Archive | December, 2010

Transit construction costs, MARTA Guide, and transit with poor self-esteem

22 Dec
  • No matter how well-thought out or how badly needed transit projects are, cost is always an issue. For some people it’s a cause for concern that needs to be carefully monitored, for others it’s an all-purpose reason not to undertake a project – any project – at all. (Would anyone else be really happy to never hear the word “boondoggle” again?) Construction and operation costs for the newly-funded downtown streetcar project are a prime, local, recent example.

There’s a really cool discussion of why transit costs are so much higher in the U.S. than the rest of the world going on at Human Transit. It’s really cool in that ideas are flying and the list of possibilities keeps growing, but no one claims to know The Reason.

  • Am I the only person who didn’t know about MARTA Guide? In case you were in the dark with me, MARTA Guide gives quick, clear bus and rail directions to shopping, arts venues and festivals, universities, tourist attractions and a lot of other places. You can search by destination type or by transit station. It’s so through that I might rarely need to tangle with MARTA’s trip planner (which functions as if someone got halfway through building it and said “Pffft. That’s good enough.”) again.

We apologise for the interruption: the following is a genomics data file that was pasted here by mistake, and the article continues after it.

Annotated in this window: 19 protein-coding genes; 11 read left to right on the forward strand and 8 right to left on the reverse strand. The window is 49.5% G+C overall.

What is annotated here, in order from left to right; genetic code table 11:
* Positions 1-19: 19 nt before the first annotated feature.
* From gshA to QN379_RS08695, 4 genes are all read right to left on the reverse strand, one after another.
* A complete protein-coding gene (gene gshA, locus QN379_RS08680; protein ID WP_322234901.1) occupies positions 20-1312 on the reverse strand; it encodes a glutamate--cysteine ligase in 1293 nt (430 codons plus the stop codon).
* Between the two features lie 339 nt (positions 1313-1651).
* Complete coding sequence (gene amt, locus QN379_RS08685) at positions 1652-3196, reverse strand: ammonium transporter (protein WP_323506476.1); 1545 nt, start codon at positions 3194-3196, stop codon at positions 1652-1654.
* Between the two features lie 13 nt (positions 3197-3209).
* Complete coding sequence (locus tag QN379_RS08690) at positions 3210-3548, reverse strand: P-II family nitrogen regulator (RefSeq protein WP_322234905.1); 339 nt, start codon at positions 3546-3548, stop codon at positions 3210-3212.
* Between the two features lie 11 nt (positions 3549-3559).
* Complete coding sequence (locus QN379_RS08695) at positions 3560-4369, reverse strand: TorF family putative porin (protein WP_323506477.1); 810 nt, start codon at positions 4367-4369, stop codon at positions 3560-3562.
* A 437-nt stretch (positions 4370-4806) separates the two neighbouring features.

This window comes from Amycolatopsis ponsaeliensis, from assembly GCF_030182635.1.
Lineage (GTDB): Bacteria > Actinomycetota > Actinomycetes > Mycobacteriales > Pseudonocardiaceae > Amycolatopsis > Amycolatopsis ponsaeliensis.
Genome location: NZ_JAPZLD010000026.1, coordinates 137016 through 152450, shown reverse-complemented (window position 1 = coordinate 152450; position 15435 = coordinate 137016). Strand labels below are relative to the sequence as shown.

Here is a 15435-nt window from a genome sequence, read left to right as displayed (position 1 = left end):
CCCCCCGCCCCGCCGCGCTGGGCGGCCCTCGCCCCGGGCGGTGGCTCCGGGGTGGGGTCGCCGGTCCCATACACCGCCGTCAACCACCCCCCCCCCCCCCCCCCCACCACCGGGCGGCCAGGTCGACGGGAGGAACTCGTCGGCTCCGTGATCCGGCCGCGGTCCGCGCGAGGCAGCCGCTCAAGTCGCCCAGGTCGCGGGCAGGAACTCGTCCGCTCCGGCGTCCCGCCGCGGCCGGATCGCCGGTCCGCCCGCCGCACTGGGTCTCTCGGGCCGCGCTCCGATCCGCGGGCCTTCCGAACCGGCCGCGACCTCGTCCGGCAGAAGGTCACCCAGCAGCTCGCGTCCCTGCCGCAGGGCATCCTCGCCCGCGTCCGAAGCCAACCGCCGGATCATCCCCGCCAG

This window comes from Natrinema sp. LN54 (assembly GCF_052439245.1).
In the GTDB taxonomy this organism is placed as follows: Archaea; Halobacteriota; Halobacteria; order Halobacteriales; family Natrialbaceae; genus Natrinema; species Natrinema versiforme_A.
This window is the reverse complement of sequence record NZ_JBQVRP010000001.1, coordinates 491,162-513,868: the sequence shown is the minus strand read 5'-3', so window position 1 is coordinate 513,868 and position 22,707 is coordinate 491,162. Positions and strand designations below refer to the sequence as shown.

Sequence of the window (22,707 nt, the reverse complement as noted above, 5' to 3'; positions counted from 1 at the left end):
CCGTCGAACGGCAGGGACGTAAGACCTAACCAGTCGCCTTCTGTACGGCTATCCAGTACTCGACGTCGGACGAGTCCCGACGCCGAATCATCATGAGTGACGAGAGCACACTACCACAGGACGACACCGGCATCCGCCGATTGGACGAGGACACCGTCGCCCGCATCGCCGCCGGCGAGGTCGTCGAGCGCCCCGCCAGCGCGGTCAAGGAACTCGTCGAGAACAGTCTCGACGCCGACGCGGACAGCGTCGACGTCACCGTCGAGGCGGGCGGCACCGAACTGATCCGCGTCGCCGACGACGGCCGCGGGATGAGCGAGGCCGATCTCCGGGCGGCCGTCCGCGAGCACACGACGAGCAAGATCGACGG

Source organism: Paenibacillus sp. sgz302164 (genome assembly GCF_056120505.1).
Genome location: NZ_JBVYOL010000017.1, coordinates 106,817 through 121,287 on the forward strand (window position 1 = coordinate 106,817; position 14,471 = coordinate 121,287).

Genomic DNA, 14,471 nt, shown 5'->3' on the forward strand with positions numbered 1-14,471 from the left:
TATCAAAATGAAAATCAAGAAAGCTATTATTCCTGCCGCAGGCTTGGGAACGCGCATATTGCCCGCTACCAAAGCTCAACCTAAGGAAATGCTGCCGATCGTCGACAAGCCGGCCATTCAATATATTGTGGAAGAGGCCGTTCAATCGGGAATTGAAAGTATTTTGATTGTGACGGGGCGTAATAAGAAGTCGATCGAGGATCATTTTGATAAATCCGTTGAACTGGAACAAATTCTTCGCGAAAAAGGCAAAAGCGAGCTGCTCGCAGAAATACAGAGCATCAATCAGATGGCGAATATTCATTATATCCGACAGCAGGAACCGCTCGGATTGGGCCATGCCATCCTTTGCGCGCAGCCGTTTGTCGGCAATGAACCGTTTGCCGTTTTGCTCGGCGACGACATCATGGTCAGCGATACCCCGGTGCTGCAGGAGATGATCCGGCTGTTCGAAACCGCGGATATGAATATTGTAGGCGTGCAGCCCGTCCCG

• Also via Human Transit, take a look at Green Idea Factory’s set of “self-harming” ads found in, on or near transit stations, vehicles or bus stops.

    Flickr photo by Green Idea Factory

    Those “Quick, easy financing!” car lot ads on MARTA’s trains always seemed awfully incongruous, but it turns out that even transit-savvy cities like Prague have the same strange practice going on. Does any other entity accept money to allow a direct competitor to advertise to its clientele?

More MARTA service changes. Yes, really.

18 Dec

A new set of service changes go into effect at MARTA today.

Flickr photo by Lance McCord

Affected bus routes are:

2 – Ponce de Leon Avenue / Moreland Avenue

4 – Thomasville / Moreland Avenue Route

58 – Atlanta Industrial / Hollywood Road

66 – Lynhurst Drive / Barge Road Park & Ride

84 – East Point / Camp Creek

99 – Boulevard / Monroe Drive

120 – East Ponce de Leon Avenue /  Tucker
The announcement also says that early morning trips on the Red Line will be “adjusted to provide a consistent frequency” on weekdays. Has anyone ever even looked at a rail schedule?

Why so fancy, Zipcar?

16 Dec

I drove an Audi A3 last week. Under normal circumstances, that’s not a sentence I would have anticipated ever writing. But the Civic and Mini convertible that used to reside in my closest Zipcar spaces have been replaced by the A3 and a Mazda 3.

While I appreciate the novelty of the experience, getting to Spa Sydell to retrieve my forgotten umbrella wasn’t any faster or easier than it would have been in the $7/hour Civic. The A3 cost $4.25 more per hour to rent, and had I been in an accident, would have certainly cost more to fix.